overemployment (Tam, 2010). According to the International Labour Organization (1998),
time-related underemployment exists when the hours of work of an employed person are
insufficient in relation to an alternative employment situation in which the person is willing
and available to engage. Although there is no international definition for time-related
overemployment, Golden (2004) points out that this exists when there are workers employed
who are willing but unable to reduce their hours of paid work at their current (or a
comparable) job even if they are prepared to accept proportionally lower current of future
income. For example, around 9 and 10 per cent of all workers were overemployed and
underemployed in 2010 in the UK, respectively (Tam, 2010). According to Bond and
Galinsky (2006), in the US more than half of all workers reported a preference to work fewer
hours, down to 35 hours per week from the average of 43 hours. These working hour
constraints are often interpreted as an indicator of the functioning of the labour market
because market frictions or imperfections prevent workers from attaining feasible jobs
with preferred hours of work ( Johnson, 2011). We have to take into account that within
the existing literature (particularly in the USA) the terms underemployment and
overemployment can take other forms as, for example, when there is a mismatch between
ones qualification and ones job requirements or status. For the purpose of this paper, we
are only interested in the possible mismatch between desired and actual hours of work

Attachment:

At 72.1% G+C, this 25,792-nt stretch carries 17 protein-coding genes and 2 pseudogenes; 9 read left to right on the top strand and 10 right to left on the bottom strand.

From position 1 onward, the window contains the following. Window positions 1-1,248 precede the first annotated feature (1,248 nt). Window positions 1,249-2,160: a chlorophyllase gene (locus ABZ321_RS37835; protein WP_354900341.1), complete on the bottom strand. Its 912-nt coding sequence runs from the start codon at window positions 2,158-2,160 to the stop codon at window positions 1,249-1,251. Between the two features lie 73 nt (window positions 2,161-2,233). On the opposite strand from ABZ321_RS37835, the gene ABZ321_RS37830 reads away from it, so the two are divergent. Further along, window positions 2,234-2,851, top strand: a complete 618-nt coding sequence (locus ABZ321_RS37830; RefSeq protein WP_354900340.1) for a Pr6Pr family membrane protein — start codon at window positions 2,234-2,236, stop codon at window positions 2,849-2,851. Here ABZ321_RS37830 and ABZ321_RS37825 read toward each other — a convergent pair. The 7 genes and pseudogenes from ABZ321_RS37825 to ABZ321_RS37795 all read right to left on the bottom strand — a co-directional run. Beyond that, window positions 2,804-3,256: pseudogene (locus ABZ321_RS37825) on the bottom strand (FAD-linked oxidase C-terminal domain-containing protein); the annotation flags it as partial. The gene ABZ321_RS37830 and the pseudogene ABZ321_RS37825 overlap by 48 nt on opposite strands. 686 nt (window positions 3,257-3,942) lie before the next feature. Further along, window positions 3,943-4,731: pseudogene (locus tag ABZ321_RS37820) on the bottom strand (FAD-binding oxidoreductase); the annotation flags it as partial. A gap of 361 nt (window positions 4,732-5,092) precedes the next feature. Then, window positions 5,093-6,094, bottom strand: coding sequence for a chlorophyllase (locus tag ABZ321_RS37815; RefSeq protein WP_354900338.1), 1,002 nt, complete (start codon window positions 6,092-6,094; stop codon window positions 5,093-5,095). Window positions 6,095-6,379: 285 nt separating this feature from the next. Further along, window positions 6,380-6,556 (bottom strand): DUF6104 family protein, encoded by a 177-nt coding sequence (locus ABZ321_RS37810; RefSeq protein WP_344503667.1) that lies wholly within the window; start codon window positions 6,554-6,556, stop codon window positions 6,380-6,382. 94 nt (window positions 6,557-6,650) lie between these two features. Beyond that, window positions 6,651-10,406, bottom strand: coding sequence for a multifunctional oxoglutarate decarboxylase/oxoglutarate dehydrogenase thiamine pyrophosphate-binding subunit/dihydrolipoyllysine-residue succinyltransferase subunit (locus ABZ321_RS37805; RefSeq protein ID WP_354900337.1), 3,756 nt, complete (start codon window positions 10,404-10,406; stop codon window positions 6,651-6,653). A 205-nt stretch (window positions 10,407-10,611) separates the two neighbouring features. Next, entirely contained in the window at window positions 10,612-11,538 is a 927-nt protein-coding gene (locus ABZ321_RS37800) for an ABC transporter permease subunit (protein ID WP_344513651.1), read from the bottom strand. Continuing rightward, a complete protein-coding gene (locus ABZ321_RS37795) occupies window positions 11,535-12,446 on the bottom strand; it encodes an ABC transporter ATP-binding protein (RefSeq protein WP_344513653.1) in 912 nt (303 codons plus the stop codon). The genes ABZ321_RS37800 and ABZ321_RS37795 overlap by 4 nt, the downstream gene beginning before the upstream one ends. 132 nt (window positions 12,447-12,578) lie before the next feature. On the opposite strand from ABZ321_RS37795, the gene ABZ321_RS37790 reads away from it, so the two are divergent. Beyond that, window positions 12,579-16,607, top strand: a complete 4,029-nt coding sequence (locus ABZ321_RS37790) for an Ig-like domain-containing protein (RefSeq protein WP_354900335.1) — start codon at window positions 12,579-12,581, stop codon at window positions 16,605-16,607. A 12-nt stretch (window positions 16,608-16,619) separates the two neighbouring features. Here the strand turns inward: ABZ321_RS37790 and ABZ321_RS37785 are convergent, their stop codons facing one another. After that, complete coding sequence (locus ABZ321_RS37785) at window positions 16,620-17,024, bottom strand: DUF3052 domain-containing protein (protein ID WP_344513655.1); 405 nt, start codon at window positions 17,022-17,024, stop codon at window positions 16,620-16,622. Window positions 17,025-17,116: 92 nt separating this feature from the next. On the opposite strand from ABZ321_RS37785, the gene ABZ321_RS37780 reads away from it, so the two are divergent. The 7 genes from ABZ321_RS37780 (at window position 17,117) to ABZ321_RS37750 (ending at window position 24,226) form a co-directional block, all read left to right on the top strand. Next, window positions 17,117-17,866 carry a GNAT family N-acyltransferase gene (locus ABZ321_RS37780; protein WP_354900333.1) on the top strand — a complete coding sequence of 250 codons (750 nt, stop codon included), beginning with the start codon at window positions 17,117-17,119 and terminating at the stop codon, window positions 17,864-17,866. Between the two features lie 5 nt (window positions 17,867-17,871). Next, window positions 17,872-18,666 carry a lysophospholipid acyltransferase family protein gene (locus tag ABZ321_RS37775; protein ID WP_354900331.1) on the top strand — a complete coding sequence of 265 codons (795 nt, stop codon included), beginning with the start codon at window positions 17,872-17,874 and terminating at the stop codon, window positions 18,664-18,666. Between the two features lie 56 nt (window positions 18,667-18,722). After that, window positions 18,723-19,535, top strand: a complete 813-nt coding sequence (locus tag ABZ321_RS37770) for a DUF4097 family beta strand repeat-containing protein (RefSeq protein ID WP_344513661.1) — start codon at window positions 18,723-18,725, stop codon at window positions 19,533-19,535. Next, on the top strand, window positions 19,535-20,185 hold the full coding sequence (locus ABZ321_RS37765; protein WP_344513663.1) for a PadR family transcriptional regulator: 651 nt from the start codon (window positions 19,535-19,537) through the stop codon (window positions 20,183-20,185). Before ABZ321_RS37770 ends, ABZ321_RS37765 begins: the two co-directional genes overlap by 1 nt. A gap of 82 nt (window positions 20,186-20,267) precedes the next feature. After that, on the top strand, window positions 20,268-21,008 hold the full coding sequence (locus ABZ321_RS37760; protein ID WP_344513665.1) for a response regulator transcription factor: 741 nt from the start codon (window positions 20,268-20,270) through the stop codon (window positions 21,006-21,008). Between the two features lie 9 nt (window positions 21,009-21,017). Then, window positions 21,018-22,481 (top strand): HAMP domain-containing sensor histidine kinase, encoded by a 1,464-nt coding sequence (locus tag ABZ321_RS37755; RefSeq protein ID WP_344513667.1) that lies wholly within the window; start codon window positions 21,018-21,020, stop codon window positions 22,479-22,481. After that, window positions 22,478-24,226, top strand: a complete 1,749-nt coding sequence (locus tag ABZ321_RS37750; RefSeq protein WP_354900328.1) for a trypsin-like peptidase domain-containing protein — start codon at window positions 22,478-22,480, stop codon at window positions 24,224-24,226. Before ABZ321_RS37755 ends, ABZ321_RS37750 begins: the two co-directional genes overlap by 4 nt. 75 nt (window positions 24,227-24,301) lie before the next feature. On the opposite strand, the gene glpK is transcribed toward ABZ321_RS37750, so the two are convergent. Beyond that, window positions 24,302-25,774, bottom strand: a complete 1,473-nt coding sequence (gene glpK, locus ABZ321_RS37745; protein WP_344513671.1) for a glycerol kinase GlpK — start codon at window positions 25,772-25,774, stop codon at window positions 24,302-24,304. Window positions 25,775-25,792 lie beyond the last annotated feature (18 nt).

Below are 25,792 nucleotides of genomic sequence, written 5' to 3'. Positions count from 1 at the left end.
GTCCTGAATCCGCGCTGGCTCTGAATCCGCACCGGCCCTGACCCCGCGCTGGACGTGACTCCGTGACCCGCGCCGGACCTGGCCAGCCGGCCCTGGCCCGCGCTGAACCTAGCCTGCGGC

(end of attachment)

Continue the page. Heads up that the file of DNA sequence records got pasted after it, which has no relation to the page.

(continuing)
per week.
According to Otterbach (2010), understanding working hour constraints is particularly
importantfor policy makers, employers, and tradeunions because these restrictionsserve as a
measure of well-being in the workplace and overall life satisfaction. Furthermore,
Lockes (1969) discrepancy theory points out that fewer discrepancies between workers
preferencesand job requirements will leadto positive work outcomes (e.g.higher productivity
and commitment,better health, job securityand greater levels of subjective well-being).On the
other hand, the inability to balance work and family increases job mobility and absenteeism,
and reduces work performance, commitment and morale (e.g. Böheim and Taylor, 2004;
Wooden et al., 2009; Otterbach, 2010; Wunderand Heineck, 2013). The link between working
hours and health status has also been widely investigated by other authors such as, for
example, Caruso (2006), Eriksen (2005), Iwasaki et al. (2006), and Artazcoz et al. (2009), who
have found how longer working hours increase fatigue, stress, hypertension, alcohol
consumption, smoking, diabetes, cardiovascular risk and disease. Following Barrett (2010),
there are some disadvantaged groups (e.g. ethnic minorities, older people, and people with
disabilities) for whom the existence of working hour constraints can be even more relevant
because of the important barriers they face with regard to entering, remaining in and
progressing within employment. People with disabilities often need flexibility in work
schedules or some discretion over when to start and stop work each day to deal with health
concerns, therapy schedules, transportation, and personal care (Mitra and Stapleton, 2006;
Schur et al., 2013). However, workers with disabilities are more likely to be in elementary
occupations (i.e. lower-paying service and blue-collar jobs) that do not provide flexible hours
(Schuret al., 2013), and often have the highest rates of underemployment (Tam, 2010).
In contrast andaccording to Schur (2003), if employersdo not hire people with disabilities into
traditional full-time jobs (due to either personal prejudice and/or a fear of accommodation
costs), those who wantto work may be forced to take and remain in contingent and part-time
jobs, and thus suffering from overemployment.
The aim of this study is to analyse the determinants of being underemployed, matched
and overemployed for workers without and with disabilities in Germany. Previous studies
(e.g. Oi, 1991; Pagan, 2013, 2014a, b; Anand and Ben-Shalom, 2014) have found that people
with disabilities need more time to obtain medical care, engage in rehabilitation activities, or
even to accomplish everyday activities (e.g. personal care, cleaning, shopping, cooking,